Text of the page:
Are You Ready for ISBN-13?
» The Basics You Need to Know ... Now (All Publishers)
» If You Send and Receive EDI Orders ...
» If You Are a Librarian ...
If you have not already initiated your company transition plan for ISBN-13, you should begin today. This change will impact all business systems in the publishing industry.
On January 1, 2007, the book industry will begin using 13 digit ISBNs to identify all books in supply chain.
This change is happening for the following reasons:
to expand the numbering capacity of the ISBN system and alleviate numbering shortages in certain areas of the world;
to fully align the numbering system for books with the global EAN.UCC identification system that is widely used to identify most other consumer goods worldwide.
Two new prefixes are being created. The 978 prefix will be added in front of the current ISBN-10 and with the addition of a new check digit at the end, the new ISBN-13 is created.
To convert an ISBN-10 to and ISBN-13, use this Free ISBN Conversion Tool.
If you need assistance converting your entire catalog or inventory file, inquire about ISBN 13 Conversion Services.
The new 979 prefix will not be utilized until all 978 pre-fixes have been assigned. However, 13 digit ISBNs that begin with 979 can never be converted to 10 digit ISBNs. They have no 10 digit counterpart.
The Basics You Need to Know . . . Now
Prior to January 1, 2007, books will continue to be published using ISBN-10s.
Beginning January 1, 2007, all books will be published with ISBN-13s.
During the transition period, BISG recommends that publishers should:
- Print both the ISBN-10 and the ISBN-13 on the Copyright Page in this format:
- Use both the ISBN-10 and the ISBN-13 in all marketing and sales communications materials and business documents such as invoices, packing slips and credit memos.
- Develop the capacity to accept and process orders, credits and returns using both ISBN-10 and ISBN-13. This must be completed by January 1, 2007.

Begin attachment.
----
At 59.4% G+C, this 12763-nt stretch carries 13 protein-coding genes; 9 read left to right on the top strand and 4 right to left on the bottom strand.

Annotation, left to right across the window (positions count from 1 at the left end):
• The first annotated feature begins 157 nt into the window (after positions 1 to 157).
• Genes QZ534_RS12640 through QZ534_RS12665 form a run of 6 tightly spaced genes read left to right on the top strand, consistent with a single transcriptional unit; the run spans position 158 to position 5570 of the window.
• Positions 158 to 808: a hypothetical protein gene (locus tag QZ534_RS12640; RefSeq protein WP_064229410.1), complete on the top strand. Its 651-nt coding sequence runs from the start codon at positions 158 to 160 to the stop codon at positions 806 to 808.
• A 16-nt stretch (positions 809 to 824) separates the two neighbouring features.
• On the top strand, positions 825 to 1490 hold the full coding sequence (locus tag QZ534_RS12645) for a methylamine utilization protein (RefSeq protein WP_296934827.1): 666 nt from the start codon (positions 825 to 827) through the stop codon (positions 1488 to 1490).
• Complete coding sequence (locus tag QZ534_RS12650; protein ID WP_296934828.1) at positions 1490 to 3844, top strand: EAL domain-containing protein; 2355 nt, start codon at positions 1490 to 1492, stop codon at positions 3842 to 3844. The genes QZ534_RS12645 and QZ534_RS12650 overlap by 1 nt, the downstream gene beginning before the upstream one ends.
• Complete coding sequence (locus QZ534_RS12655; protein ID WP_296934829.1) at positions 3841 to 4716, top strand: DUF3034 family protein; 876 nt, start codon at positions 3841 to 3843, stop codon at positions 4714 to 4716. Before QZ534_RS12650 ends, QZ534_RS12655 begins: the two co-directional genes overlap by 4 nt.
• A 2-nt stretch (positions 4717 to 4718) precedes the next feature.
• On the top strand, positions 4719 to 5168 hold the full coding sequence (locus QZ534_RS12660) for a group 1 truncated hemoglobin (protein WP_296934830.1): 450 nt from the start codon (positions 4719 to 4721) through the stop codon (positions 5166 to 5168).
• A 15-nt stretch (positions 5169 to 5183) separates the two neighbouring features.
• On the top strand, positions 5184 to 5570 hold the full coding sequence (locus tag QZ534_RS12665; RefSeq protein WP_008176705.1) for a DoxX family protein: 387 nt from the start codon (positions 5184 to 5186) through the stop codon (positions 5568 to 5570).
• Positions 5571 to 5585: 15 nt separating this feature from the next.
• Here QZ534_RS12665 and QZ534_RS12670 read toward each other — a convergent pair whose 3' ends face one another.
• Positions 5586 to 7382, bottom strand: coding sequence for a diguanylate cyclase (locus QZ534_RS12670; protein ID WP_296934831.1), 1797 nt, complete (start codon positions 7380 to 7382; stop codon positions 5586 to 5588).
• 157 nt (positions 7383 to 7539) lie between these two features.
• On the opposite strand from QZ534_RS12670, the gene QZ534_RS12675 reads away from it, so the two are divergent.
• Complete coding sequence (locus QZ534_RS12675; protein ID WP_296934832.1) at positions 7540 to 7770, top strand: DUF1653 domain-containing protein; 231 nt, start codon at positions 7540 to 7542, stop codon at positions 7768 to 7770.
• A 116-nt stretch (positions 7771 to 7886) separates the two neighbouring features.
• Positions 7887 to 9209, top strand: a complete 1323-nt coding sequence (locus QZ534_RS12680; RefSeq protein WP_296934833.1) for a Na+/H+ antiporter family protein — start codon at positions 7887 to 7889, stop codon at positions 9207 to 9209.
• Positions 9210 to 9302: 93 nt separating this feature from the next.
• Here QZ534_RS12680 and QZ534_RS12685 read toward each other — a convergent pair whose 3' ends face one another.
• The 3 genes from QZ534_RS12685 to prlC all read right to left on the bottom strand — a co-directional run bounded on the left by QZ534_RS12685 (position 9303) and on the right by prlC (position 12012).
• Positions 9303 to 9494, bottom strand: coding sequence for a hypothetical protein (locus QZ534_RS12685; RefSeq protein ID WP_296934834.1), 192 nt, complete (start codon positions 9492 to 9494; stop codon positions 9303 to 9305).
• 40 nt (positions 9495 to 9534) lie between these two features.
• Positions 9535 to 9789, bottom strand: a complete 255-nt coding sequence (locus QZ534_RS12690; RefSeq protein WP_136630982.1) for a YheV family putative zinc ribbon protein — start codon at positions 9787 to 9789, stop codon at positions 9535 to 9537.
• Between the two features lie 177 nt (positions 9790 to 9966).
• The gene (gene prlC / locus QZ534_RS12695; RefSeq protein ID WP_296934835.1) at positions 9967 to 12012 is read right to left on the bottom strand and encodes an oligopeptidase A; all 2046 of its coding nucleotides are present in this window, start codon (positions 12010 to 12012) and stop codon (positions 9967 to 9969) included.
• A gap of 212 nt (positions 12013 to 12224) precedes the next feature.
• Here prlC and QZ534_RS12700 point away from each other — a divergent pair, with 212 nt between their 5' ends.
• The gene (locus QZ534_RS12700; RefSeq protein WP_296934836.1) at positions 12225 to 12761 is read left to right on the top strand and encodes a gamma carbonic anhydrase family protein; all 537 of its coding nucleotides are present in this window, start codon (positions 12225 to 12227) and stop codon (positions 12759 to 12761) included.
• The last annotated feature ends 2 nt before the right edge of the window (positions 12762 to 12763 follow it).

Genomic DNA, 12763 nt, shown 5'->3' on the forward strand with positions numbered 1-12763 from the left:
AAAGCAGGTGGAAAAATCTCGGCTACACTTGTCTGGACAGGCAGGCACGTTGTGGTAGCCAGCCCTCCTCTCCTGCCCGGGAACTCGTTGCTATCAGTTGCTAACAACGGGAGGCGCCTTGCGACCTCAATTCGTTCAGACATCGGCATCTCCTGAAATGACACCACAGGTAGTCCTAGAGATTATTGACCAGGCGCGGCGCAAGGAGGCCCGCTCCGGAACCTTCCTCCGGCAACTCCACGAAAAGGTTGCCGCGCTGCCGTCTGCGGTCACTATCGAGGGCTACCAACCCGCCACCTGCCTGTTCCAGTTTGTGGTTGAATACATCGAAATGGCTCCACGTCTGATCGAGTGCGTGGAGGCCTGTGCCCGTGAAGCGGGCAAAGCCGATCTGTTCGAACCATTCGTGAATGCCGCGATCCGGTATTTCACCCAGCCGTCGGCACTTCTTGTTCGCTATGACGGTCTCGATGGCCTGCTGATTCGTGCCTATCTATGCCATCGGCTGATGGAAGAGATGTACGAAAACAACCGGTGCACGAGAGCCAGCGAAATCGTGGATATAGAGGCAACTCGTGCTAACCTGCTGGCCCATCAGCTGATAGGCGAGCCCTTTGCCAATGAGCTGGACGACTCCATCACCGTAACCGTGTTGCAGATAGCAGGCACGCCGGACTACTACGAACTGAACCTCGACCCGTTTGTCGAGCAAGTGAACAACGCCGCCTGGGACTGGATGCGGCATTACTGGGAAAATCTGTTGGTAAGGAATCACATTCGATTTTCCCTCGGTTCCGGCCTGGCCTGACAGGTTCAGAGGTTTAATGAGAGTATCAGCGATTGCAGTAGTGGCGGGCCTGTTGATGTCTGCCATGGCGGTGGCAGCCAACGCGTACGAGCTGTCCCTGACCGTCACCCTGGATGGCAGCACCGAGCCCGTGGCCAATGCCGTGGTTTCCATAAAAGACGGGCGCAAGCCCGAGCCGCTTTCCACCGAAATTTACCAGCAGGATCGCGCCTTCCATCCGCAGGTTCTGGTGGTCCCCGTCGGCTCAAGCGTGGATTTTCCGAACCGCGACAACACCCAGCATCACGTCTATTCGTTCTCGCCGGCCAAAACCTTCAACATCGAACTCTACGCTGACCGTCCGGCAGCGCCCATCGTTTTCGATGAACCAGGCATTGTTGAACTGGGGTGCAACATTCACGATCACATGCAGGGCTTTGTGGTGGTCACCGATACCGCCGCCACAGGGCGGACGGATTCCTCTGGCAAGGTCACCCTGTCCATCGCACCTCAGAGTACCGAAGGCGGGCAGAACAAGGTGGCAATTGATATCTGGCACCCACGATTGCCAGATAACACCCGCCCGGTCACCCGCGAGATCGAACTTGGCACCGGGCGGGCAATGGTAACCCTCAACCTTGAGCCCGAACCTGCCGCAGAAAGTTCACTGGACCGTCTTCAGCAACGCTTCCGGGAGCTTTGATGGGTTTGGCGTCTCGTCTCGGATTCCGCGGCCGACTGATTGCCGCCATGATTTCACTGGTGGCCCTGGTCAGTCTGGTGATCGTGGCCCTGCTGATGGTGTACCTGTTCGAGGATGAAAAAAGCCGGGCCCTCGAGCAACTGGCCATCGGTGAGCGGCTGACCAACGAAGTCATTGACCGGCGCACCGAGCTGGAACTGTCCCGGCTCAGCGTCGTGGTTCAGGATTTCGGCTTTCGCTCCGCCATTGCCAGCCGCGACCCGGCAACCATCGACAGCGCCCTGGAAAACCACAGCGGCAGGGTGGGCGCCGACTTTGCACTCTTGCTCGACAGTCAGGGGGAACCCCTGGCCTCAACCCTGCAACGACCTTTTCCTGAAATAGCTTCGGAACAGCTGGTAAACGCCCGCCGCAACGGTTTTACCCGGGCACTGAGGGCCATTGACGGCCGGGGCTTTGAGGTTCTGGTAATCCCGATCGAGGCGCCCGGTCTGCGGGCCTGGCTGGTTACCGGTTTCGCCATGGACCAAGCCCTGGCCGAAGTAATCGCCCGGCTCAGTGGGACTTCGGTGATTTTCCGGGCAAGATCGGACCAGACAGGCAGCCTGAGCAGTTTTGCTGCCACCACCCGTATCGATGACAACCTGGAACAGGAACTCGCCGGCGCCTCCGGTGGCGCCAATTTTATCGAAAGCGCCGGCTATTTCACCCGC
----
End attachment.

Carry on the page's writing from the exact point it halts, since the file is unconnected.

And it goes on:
- Print only one bar code on Cover 4 -- the EAN bar code -- and cease using the UPC bar code. The EAN bar code is already a 13 digit ISBN without hyphens.
- Print the ISBN-10 above the bar code for titles published before January 1, 2007.
After January 1, 2007, the ISBN-13 officially becomes the "ISBN"; and the use of the ISBN-10 should be phased out. However, since customers may continue to order using ISBN-10 beyond that date, publishers and wholesalers should plan to maintain the capability to transact using the ISBN-10, while actively discouraging its use.
For more detail, see the BISG ISBN 13 Recommendations.
Or download a copy of ISBN-13 for Dummies, a special PDF prepared by BISG.
If you send and receive EDI orders . . .
There are also some important recommendations on the use of Product Identifiers in EDI transmissions:
BISG supports the use of the full Global Trade Item Number (GTIN) group of identifiers (including the EAN/UCC-14, as well as the EAN/UCC-13, UPC-12 and EAN-8), and recommends that companies become GTIN compliant. Therefore, any organization making changes to accommodate transactions in 13 digits is strongly encouraged to plan on accommodating 14 digits as well.
BISAC and the Internet Commerce Committee recommend sending all three identifiers in electronic transmissions throughout the transition period. The purpose of this approach, similar to the dual numbering of books, is to allow each organization to make the transition at its own pace, instead of subjecting the industry to an abrupt cutover.
Organizations still using BISAC fixed field formats should research alternate methods of communication as soon as possible as no modifications will be made to support the ISBN-13.
If you are a Librarian . . .
And a user of Bowker’s Books in Print or Global Books in Print, click here for more info on the ISBN-13 in the products, to sign up for online training or to receive a special newsletter.
Last updated December 12, 2005